ellipsis flag icon-blogicon-check icon-comments icon-email icon-error icon-facebook icon-follow-comment icon-googleicon-hamburger icon-imedia-blog icon-imediaicon-instagramicon-left-arrow icon-linked-in icon-linked icon-linkedin icon-multi-page-view icon-person icon-print icon-right-arrow icon-save icon-searchicon-share-arrow icon-single-page-view icon-tag icon-twitter icon-unfollow icon-upload icon-valid icon-video-play icon-views icon-website icon-youtubelogo-imedia-white logo-imedia logo-mediaWhite review-star thumbs_down thumbs_up

1 important lesson social marketers can learn from Starbucks

1 important lesson social marketers can learn from Starbucks Rick Liebling
VIEW SINGLE PAGE

In addition to coffee, Starbucks has managed to brew up a strong social media strategy. With one of the highest number of Twitter followers in the QSR industry, Starbucks content was retweeted 49 times more and favorited 61 times more than the sector average in November 2014. With replies comprising 99 percent of their tweets, Starbucks clearly understands the important of extending conversations beyond their cafes.


Starbucks uses Twitter primarily for customer service. Of its 6,368 tweets in November, only 34 were proactive. However, within those proactive tweets, the company found a winning recipe for aligning social strategy with business objectives. Social marketers can learn a lot from how Starbucks used Twitter Cards to target a specific audience and increase downloads of their popular mobile app.


Disparity in paid tweet engagement


We analyzed the 34 proactive Starbucks tweets from November and found that 15 were promoted (paid). There are multiple ways to promote content on Twitter, primarily through Twitter ads. One such way is with Twitter Cards -- an additional piece of real estate that allows marketers to showcase rich photos, videos, copy, clickable calls-to-action, and the like. Of the 15 promoted tweets, eight used Twitter Cards. It's interesting to note that these tweets have not been their most engaging content.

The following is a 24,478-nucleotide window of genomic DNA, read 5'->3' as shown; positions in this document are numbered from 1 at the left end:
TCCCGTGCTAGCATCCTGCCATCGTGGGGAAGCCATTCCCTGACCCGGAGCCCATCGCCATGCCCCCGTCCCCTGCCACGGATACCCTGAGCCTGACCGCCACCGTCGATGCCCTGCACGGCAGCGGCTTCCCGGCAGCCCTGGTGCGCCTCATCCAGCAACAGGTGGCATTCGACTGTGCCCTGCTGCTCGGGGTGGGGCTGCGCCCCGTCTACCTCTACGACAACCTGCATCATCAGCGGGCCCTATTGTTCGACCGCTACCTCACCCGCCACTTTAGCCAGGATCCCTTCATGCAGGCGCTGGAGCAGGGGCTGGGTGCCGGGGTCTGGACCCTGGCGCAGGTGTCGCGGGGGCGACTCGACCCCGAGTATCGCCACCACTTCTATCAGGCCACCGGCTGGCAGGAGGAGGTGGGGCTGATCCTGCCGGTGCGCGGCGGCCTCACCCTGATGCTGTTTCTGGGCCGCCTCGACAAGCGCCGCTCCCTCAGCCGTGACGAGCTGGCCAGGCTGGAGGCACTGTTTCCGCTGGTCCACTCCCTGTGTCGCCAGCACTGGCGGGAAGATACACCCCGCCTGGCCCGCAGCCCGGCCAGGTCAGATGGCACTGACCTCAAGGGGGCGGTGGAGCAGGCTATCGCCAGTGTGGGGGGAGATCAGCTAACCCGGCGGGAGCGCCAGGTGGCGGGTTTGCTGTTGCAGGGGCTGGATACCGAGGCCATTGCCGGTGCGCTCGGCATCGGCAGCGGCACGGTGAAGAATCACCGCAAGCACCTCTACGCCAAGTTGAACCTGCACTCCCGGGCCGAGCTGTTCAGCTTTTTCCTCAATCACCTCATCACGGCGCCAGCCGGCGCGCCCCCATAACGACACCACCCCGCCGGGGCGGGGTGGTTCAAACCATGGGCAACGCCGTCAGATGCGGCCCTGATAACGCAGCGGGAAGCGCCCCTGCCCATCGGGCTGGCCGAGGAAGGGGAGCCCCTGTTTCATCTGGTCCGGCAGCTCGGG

Of the eight Twitter Cards, a couple received high engagement, while others underperformed. We took a look at each of these cards to understand why one was favorited more than 16,000 times, while another received only 167 favorites -- nearly 100 times less.



Interestingly, we found that Starbucks published five of these eight cards on November 6, possibly in conjunction with an offline campaign. Of these five tweets, three promoted their Starbucks rewards offer, and two promoted their Starbucks app in the App Store, which had released an update three days prior. Starbucks published all five tweets within a 30 minute window, so the audience the tweets reached should have been about the same. Why then did the two posts for their app get 10 times more favorites than their reward program tweets?